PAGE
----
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SMART launches passenger train service at new $55 million Larkspur station

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A standing-room only SMART train burst into cheers Saturday morning as sunshine reentered the windows as it passed south through a short tunnel and — for the very first time with paying customers — pulled into the brand new station in Larkspur.

“Look how much excitement there is about it,” Susan Whistler, 65, of Forestville said as she exited the holiday-themed Sonoma-Marin Area Rail Transit train after it finished the maiden voyage. “This is pretty exciting. I’ve been waiting for it a long time.”

She wasn’t alone in her delight over the now 45-mile line, from Larkspur to near Charles M. Schulz-Sonoma County Airport north of Santa Rosa. Advocates of the train and those curious about the North Bay commuter rail line’s new southern terminus, with its connection to the nearby Larkspur Ferry Terminal, filled the seats, aisles and areas near the doors for the journey.

April Nichols, 63, who lives just west of Santa Rosa, parked her car and caught the train from the Santa Rosa north station at Guerneville Road. She and her friend, Anne Sutter, 69, of Sebastopol, scheduled a day trip to San Francisco via the ferry around Larkspur’s opening day.

The two retired kindergarten teachers from the Piner-Olivet Union School District planned to meet at the Cotati stop and enjoy each other’s company for the remainder of the one hour and 19-minute route. Their idea was to take in the experience to weigh the costs of the train and ferry versus driving and parking in the city, and decide how they would make the trek in the future.

“I just use it for pleasure,” Nichols said, noting the occasion, which included Santa Claus handing out plush mini-trains, marked her second time aboard. “But I love it, and I’m so glad that we have it. I might use it a couple times a year, but maybe more now.”

SMART hosted a ribbon-cutting ceremony at the Larkspur platform the day before, which included federal, state and transit officials coming together with the public to celebrate completion of the $55.4 million project. The 2.1-mile extension took about 2½ years to design, build and roll out service and may help the agency in its pitch to voters in the two counties for early renewal of its quarter-cent sales tax. The March ballot initiative, recently designated Measure I, aims to help the agency manage rising debts tied to build-out of its initial 43-mile line.

SMART is also hoping the new station, which concludes rail construction on the Marin County side of the system, will provide a bump in ridership and also begin to attract more San Franciscans north to Marin and Sonoma counties. In so doing, it stands to boost passenger counts aboard the ferry to and from Larkspur as well.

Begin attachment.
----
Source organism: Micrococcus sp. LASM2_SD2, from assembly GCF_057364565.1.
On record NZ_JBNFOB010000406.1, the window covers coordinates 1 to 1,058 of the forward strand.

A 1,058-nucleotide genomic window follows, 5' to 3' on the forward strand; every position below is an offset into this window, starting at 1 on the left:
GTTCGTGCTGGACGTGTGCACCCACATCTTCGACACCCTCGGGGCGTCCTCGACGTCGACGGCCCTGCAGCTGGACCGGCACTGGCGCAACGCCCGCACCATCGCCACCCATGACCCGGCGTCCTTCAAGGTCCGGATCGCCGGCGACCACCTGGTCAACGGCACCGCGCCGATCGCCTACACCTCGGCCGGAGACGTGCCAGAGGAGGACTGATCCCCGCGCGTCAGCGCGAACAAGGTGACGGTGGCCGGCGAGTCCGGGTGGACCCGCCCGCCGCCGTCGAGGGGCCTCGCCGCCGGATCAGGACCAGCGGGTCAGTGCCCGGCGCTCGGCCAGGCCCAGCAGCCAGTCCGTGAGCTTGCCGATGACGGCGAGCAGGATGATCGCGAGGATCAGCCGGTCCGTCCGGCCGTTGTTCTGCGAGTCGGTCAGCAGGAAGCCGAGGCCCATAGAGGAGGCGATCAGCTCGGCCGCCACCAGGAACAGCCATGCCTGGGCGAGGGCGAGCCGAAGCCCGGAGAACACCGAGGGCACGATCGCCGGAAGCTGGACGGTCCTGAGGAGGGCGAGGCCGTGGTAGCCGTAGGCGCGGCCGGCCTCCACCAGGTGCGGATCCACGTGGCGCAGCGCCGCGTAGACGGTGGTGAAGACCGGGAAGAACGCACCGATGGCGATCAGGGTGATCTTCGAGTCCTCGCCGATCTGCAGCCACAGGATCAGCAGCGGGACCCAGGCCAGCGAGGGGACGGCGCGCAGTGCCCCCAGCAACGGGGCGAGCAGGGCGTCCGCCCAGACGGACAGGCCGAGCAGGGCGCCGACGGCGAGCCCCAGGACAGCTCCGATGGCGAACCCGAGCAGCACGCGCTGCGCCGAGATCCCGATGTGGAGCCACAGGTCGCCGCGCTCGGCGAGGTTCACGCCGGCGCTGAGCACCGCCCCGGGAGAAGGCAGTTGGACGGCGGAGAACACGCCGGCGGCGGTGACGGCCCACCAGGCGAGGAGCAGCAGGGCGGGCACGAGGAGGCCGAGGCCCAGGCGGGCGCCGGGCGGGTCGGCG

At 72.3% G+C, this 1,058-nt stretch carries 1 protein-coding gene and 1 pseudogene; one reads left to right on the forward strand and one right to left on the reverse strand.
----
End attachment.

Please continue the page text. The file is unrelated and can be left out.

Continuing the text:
“People like trains and they like boats, and to combine the two together will be attractive to a lot of folks,” said Denis Mulligan, general manager of the Golden Gate Bridge District, which operates the ferry. “You’re not stuck in traffic. So it’s a very reliable way to move around.”

Through a partnership between the two transit agencies planned for January and February to introduce riders to the dual services, transfers between the train and ferry will be free on weekends and holidays. A six-month pilot program that the bridge district is poised to approve next week will also offer a two-for-one option for $12 each direction via the SMART smartphone ticket app when passengers ride the reverse-commute route or during weekday off-peak hours. Together, the two services usually cost $18 for a regular adult ticket with a Clipper Card, which includes a $1.50 transfer discount.

How many more riders could result from the connection or short-term incentives — as well as a new station in downtown Novato that opened Saturday — is unclear. SMART General Manager Farhad Mansourian said in an interview earlier this month that he could not estimate the potential passenger gains. “We’re getting good vibes,” he said. “We’ll see.”

SMART has carried more than 1.6 million riders over more than two years of service, according to SMART officials. However, the agency continues to refuse requests for passenger records that would contribute to understanding the system’s daily and weekly ridership counts during 27 months of operations.

On Saturday morning aboard the train on her way to meet a friend in San Rafael, Rohnert Park resident Diane Gizzi was clad in a slew of San Francisco Giants gear, including earrings, a necklace pendant and black sweatshirt, each with the team’s logo. She said she rides SMART at least twice a month and is looking forward to the new expanded weekday schedule that will go into effect at the beginning of the new year.

The addition of the Larkspur station provides more opportunity for her to take SMART and then the ferry to Giants games, Gizzi said. The launch of service at the new stop led to the discontinuation of Golden Gate Transit’s shuttle route from the San Rafael Transit Center to the Larkspur Ferry Terminal, which Mulligan said saw “modest” use.

But as a senior citizen who uses a cane, Gizzi has concerns for herself and those with disabilities about the half-mile distance from the new train station to the ferry terminal, which takes the average person about 10 minutes to walk at a casual pace along one of two routes. SMART worked to build its new schedule around at least 20-minute headways in almost all cases between ferries and trains.

“To go to a game, I’d walk,” said Gizzi. “But for people with a walker or in wheelchairs, how are they going to do it? It’s a long way.”

You can reach Staff Writer Kevin Fixler at 707-521-5336 or kevin.fixler@pressdemocrat.com. On Twitter @kfixler.

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